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Both Sides of the Table

Autoethnographies of Educators Learning and Teaching With/In [Dis]ability

Series:

Philip Smith

Both Sides of the Table is a set of evocative, heartfelt, personal, and revealing stories, told by educators about how their experiences with disability, personally and in the lives of family members, has affected their understanding of disability. It uses disability studies and critical theory lenses to understand the autoethnographies of teachers and their personal relationships with disability. The book takes a beginning look at the meaning of autoethnography as a method of inquiry, as well as how it has been (and will be) applied to exploring disability and the role of education in creating and sustaining it. The title refers to the context in which educators find themselves in Individualized Education Plan (IEP) meetings for students with disabilities in schools. There, educators often sit on the other side of the table from people with disabilities, their families, and their allies. In these chapters, the authors assume roles that place them, literally, on both sides of IEP tables. They inscribe new meanings – of relationships, of disability, of schools, of what it means to be an educator and a learner. It is a proposal (or perhaps a gentle manifesto) for what research, education, disability, and a utopian revolutionary politics of social transformation could and should look like.

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Section 4: What’s It All Mean? Reading Lives, Creating Futures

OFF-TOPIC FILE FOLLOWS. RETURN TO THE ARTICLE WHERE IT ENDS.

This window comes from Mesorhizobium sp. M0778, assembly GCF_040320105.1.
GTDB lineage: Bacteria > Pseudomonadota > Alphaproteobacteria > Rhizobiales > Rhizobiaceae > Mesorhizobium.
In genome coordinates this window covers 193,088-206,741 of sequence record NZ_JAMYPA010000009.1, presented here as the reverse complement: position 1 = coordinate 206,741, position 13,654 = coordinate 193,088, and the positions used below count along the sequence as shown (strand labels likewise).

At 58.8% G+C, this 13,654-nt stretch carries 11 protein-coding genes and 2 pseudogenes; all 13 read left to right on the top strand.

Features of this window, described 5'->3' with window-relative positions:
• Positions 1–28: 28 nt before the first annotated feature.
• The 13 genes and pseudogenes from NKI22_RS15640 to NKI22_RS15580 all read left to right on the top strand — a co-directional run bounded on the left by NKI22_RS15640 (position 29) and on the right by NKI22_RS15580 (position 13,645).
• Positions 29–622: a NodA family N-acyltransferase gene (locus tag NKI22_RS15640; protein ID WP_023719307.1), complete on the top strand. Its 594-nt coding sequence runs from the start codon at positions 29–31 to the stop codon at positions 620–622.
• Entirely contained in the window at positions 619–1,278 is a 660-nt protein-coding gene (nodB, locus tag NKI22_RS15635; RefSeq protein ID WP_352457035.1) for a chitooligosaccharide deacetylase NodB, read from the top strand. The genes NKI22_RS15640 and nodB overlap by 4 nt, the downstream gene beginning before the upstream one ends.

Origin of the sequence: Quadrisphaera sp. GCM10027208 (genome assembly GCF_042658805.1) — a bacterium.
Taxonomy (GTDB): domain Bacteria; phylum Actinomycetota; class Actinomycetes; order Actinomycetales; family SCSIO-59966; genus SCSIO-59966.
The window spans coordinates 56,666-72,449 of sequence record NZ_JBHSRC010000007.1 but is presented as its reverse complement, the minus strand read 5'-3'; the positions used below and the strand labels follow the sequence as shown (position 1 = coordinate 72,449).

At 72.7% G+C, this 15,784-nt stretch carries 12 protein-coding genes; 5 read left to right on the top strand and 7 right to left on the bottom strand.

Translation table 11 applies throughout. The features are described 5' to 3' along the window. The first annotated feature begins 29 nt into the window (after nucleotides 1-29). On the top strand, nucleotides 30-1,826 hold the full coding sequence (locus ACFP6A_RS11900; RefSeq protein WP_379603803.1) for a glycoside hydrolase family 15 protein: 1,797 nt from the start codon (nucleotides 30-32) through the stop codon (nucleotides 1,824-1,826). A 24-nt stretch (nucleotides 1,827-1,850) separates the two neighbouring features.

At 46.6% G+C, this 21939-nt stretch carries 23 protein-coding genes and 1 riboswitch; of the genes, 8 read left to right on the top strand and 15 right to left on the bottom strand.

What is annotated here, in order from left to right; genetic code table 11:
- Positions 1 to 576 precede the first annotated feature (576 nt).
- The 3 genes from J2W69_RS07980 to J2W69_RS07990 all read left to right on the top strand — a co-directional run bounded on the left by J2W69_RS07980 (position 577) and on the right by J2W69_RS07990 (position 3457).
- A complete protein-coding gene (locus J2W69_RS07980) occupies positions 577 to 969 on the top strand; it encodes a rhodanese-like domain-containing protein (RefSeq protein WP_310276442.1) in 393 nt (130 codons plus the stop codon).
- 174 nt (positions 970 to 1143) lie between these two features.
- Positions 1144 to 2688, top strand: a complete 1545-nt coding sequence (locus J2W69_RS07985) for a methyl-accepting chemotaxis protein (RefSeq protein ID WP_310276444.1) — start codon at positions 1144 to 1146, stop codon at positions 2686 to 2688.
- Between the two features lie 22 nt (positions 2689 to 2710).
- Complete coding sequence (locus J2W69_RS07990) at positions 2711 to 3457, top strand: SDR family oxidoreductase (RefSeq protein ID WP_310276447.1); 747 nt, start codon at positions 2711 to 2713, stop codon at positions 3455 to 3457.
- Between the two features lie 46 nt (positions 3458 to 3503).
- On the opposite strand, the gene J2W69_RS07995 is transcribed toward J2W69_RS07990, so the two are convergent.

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Section 4 What’s It All Mean? Reading Lives, Creating Futures Chapter 14 What Do These Stories Tell Us about Education and Autoethnography? Phil Smith This chapter is a scripted performance text for an imagined symposium of the authors of the chapters in this book, following a format deployed by Denzin (2006; 2008). In order to inform, expand, and transcend this text, I asked the authors to respond briefly and conversationally to a series of questions. Their responses here are at times verbatim, sometimes, edited— but always, their answers, like the writers themselves, are provocative. Scene: a small auditorium in a public university in the Midwest. In the front of the room is a line of 15 chairs behind some long tables. The walls are painted a bland gray, with a green chair rail encircling the walls. The lighting is poor, the acoustics worse. The air-conditioning is on, so its hard to tell that it’s a bright, warm day in early summer. Somewhere out there, birds are chirping, daisies are blooming, mosquitoes are buzzing. None of that enters into the nondescript, air-conditioned stillness of the room. (Phil opens the auditorium door, enters, and clicks on the fluorescent lights. He looks dismally at the room, and puts down a bag filled with books, paper, pen, water bottles, and laptop on the tables at the front. He sits, opens his laptop, and then gets up and puts water bottles in front of each chair. Liz pokes her head in the doorway.) Liz: This...

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